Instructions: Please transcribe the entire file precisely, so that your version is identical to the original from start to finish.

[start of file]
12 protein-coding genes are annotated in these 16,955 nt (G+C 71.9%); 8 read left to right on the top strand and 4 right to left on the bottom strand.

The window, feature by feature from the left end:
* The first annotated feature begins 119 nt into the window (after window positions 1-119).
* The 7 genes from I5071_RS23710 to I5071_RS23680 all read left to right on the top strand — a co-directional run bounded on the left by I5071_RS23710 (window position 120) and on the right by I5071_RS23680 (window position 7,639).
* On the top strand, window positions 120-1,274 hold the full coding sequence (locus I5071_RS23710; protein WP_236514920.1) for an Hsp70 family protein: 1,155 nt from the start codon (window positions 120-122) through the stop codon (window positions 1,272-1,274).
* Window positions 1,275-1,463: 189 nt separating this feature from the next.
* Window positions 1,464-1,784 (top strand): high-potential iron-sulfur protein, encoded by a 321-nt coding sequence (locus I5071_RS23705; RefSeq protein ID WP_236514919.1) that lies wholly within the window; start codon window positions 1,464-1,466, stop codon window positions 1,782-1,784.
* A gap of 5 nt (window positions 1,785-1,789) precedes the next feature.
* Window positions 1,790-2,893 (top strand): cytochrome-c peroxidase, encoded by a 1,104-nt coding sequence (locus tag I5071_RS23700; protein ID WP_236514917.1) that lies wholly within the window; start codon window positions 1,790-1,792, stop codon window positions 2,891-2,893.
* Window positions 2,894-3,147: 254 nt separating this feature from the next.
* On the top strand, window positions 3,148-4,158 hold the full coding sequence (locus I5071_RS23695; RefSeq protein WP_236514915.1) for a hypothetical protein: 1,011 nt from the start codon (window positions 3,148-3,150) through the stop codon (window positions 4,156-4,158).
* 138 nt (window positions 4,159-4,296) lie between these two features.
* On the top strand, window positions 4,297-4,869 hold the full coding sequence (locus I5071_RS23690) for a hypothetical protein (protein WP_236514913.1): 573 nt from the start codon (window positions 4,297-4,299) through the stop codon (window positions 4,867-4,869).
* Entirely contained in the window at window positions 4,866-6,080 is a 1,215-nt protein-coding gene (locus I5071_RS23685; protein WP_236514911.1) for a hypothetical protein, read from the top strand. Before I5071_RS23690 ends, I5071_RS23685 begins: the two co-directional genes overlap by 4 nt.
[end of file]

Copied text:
12 protein-coding genes are annotated in these 16,955 nt (G+C 71.9%); 8 read left to right on the top strand and 4 right to left on the bottom strand.

The window, feature by feature from the left end:
* The first annotated feature begins 119 nt into the window (after window positions 1-119).
* The 7 genes from I5071_RS23710 to I5071_RS23680 all read left to right on the top strand — a co-directional run bounded on the left by I5071_RS23710 (window position 120) and on the right by I5071_RS23680 (window position 7,639).
* On the top strand, window positions 120-1,274 hold the full coding sequence (locus I5071_RS23710; protein WP_236514920.1) for an Hsp70 family protein: 1,155 nt from the start codon (window positions 120-122) through the stop codon (window positions 1,272-1,274).
* Window positions 1,275-1,463: 189 nt separating this feature from the next.
* Window positions 1,464-1,784 (top strand): high-potential iron-sulfur protein, encoded by a 321-nt coding sequence (locus I5071_RS23705; RefSeq protein ID WP_236514919.1) that lies wholly within the window; start codon window positions 1,464-1,466, stop codon window positions 1,782-1,784.
* A gap of 5 nt (window positions 1,785-1,789) precedes the next feature.
* Window positions 1,790-2,893 (top strand): cytochrome-c peroxidase, encoded by a 1,104-nt coding sequence (locus tag I5071_RS23700; protein ID WP_236514917.1) that lies wholly within the window; start codon window positions 1,790-1,792, stop codon window positions 2,891-2,893.
* Window positions 2,894-3,147: 254 nt separating this feature from the next.
* On the top strand, window positions 3,148-4,158 hold the full coding sequence (locus I5071_RS23695; RefSeq protein WP_236514915.1) for a hypothetical protein: 1,011 nt from the start codon (window positions 3,148-3,150) through the stop codon (window positions 4,156-4,158).
* 138 nt (window positions 4,159-4,296) lie between these two features.
* On the top strand, window positions 4,297-4,869 hold the full coding sequence (locus I5071_RS23690) for a hypothetical protein (protein WP_236514913.1): 573 nt from the start codon (window positions 4,297-4,299) through the stop codon (window positions 4,867-4,869).
* Entirely contained in the window at window positions 4,866-6,080 is a 1,215-nt protein-coding gene (locus I5071_RS23685; protein WP_236514911.1) for a hypothetical protein, read from the top strand. Before I5071_RS23690 ends, I5071_RS23685 begins: the two co-directional genes overlap by 4 nt.